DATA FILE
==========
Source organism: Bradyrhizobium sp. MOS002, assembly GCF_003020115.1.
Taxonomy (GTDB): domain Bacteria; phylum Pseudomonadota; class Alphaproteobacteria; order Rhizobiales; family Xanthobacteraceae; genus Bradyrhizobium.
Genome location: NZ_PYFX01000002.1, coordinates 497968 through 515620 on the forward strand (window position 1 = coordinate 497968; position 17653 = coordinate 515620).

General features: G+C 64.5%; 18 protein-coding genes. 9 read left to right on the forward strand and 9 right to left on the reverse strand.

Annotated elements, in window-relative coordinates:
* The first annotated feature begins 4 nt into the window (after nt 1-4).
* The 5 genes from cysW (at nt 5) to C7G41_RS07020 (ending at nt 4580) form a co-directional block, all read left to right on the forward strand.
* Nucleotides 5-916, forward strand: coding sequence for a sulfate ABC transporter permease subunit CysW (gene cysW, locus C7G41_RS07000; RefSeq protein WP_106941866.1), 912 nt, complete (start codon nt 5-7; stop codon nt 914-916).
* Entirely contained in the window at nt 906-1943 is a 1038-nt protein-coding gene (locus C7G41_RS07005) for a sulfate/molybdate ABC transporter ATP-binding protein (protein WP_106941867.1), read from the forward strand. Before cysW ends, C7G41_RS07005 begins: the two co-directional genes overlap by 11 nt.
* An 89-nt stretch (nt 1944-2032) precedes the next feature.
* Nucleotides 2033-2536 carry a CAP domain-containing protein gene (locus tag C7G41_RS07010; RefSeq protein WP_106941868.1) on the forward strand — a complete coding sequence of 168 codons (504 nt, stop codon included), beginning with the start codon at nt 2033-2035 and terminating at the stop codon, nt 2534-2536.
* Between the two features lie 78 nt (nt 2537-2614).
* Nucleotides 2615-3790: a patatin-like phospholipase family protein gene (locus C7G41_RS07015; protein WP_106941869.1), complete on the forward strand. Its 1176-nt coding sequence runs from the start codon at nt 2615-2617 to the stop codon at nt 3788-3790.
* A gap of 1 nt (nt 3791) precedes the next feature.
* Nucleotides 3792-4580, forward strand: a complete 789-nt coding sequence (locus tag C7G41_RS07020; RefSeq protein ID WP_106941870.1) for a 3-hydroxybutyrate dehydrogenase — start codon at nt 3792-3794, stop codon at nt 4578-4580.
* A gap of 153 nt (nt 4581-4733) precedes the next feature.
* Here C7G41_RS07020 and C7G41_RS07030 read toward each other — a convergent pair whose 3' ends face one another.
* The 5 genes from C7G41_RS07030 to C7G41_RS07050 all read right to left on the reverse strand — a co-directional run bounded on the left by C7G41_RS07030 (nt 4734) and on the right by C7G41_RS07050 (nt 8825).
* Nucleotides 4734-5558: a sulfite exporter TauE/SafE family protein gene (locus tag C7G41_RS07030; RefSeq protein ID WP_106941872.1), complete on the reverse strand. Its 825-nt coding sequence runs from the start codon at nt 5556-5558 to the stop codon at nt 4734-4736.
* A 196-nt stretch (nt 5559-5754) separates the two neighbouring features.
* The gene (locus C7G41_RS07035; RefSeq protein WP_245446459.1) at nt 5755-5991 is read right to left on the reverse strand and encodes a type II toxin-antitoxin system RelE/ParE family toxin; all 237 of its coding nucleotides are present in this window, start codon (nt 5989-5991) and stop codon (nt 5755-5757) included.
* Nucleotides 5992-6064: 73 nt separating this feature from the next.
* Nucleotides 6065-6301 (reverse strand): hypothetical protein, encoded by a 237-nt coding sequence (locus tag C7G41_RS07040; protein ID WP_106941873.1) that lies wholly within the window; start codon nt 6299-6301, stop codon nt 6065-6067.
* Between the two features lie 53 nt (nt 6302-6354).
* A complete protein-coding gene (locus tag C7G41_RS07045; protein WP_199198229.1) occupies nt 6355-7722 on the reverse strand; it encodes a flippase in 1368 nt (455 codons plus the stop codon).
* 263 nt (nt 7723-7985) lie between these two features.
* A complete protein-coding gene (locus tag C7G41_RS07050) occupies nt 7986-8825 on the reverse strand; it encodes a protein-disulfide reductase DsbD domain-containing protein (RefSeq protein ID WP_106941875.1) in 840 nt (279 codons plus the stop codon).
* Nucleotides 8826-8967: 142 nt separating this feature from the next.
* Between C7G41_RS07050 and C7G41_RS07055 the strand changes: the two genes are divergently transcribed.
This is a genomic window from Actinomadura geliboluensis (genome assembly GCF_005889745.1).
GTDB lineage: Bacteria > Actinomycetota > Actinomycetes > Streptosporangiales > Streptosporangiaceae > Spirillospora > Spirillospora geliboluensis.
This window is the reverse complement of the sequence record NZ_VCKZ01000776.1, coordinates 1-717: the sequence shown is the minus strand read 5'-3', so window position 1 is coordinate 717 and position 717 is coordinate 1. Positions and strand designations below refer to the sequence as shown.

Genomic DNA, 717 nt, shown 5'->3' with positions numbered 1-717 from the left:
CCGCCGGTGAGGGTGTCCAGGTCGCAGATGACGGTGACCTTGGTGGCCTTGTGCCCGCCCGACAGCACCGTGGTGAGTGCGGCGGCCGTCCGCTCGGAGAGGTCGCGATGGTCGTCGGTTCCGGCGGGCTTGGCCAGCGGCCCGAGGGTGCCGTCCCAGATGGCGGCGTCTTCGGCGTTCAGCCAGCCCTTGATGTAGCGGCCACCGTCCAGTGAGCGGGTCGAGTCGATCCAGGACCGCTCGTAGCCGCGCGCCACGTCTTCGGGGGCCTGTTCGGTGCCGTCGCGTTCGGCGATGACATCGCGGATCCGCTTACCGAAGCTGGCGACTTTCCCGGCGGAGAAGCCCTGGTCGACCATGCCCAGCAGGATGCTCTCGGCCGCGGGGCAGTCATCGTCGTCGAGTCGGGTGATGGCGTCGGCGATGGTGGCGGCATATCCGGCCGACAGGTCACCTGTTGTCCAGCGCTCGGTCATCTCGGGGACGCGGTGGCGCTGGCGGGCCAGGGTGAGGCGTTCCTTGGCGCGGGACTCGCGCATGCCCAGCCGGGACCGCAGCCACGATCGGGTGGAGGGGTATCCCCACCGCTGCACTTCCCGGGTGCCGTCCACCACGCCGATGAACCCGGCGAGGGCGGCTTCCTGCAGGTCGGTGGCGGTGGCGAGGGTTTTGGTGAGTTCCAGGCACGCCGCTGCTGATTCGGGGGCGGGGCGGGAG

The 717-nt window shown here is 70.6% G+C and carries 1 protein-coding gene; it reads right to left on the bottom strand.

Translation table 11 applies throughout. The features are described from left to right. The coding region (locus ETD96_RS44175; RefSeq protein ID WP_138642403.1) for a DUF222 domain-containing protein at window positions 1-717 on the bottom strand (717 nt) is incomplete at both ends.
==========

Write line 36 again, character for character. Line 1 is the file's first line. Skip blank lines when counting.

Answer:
Translation table 11 applies throughout. The features are described from left to right. The coding region (locus ETD96_RS44175; RefSeq protein ID WP_138642403.1) for a DUF222 domain-containing protein at window positions 1-717 on the bottom strand (717 nt) is incomplete at both ends.